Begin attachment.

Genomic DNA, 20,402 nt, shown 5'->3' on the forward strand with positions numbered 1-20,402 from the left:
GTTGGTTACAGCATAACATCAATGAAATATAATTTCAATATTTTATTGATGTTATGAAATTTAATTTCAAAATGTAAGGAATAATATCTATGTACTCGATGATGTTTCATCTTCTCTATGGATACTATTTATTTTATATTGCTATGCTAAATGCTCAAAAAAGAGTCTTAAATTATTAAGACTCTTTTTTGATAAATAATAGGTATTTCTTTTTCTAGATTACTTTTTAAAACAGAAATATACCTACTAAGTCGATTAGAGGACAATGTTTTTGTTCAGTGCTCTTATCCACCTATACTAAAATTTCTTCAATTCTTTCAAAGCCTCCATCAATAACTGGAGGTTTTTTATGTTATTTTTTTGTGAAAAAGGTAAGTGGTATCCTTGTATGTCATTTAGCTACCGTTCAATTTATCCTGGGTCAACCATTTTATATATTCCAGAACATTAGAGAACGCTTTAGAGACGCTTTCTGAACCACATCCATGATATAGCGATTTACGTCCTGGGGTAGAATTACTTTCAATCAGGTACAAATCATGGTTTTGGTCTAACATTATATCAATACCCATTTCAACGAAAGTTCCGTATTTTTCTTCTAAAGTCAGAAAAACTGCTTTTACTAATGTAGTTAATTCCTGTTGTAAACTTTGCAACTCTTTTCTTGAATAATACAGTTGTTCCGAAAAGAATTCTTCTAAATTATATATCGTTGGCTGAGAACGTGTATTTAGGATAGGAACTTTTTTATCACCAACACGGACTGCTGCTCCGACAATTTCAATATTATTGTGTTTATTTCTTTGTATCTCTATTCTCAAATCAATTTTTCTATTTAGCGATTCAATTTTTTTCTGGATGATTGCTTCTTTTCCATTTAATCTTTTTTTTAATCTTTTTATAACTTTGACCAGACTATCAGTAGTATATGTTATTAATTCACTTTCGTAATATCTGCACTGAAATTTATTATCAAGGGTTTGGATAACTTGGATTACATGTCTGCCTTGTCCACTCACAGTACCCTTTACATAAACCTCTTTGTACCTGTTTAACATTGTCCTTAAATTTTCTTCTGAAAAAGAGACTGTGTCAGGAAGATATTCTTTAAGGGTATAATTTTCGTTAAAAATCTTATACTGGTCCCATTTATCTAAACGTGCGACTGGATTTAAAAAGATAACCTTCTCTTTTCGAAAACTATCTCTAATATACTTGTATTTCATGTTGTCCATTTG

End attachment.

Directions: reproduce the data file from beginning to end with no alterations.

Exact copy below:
Genomic DNA, 20,402 nt, shown 5'->3' on the forward strand with positions numbered 1-20,402 from the left:
GTTGGTTACAGCATAACATCAATGAAATATAATTTCAATATTTTATTGATGTTATGAAATTTAATTTCAAAATGTAAGGAATAATATCTATGTACTCGATGATGTTTCATCTTCTCTATGGATACTATTTATTTTATATTGCTATGCTAAATGCTCAAAAAAGAGTCTTAAATTATTAAGACTCTTTTTTGATAAATAATAGGTATTTCTTTTTCTAGATTACTTTTTAAAACAGAAATATACCTACTAAGTCGATTAGAGGACAATGTTTTTGTTCAGTGCTCTTATCCACCTATACTAAAATTTCTTCAATTCTTTCAAAGCCTCCATCAATAACTGGAGGTTTTTTATGTTATTTTTTTGTGAAAAAGGTAAGTGGTATCCTTGTATGTCATTTAGCTACCGTTCAATTTATCCTGGGTCAACCATTTTATATATTCCAGAACATTAGAGAACGCTTTAGAGACGCTTTCTGAACCACATCCATGATATAGCGATTTACGTCCTGGGGTAGAATTACTTTCAATCAGGTACAAATCATGGTTTTGGTCTAACATTATATCAATACCCATTTCAACGAAAGTTCCGTATTTTTCTTCTAAAGTCAGAAAAACTGCTTTTACTAATGTAGTTAATTCCTGTTGTAAACTTTGCAACTCTTTTCTTGAATAATACAGTTGTTCCGAAAAGAATTCTTCTAAATTATATATCGTTGGCTGAGAACGTGTATTTAGGATAGGAACTTTTTTATCACCAACACGGACTGCTGCTCCGACAATTTCAATATTATTGTGTTTATTTCTTTGTATCTCTATTCTCAAATCAATTTTTCTATTTAGCGATTCAATTTTTTTCTGGATGATTGCTTCTTTTCCATTTAATCTTTTTTTTAATCTTTTTATAACTTTGACCAGACTATCAGTAGTATATGTTATTAATTCACTTTCGTAATATCTGCACTGAAATTTATTATCAAGGGTTTGGATAACTTGGATTACATGTCTGCCTTGTCCACTCACAGTACCCTTTACATAAACCTCTTTGTACCTGTTTAACATTGTCCTTAAATTTTCTTCTGAAAAAGAGACTGTGTCAGGAAGATATTCTTTAAGGGTATAATTTTCGTTAAAAATCTTATACTGGTCCCATTTATCTAAACGTGCGACTGGATTTAAAAAGATAACCTTCTCTTTTCGAAAACTATCTCTAATATACTTGTATTTCATGTTGTCCATTTG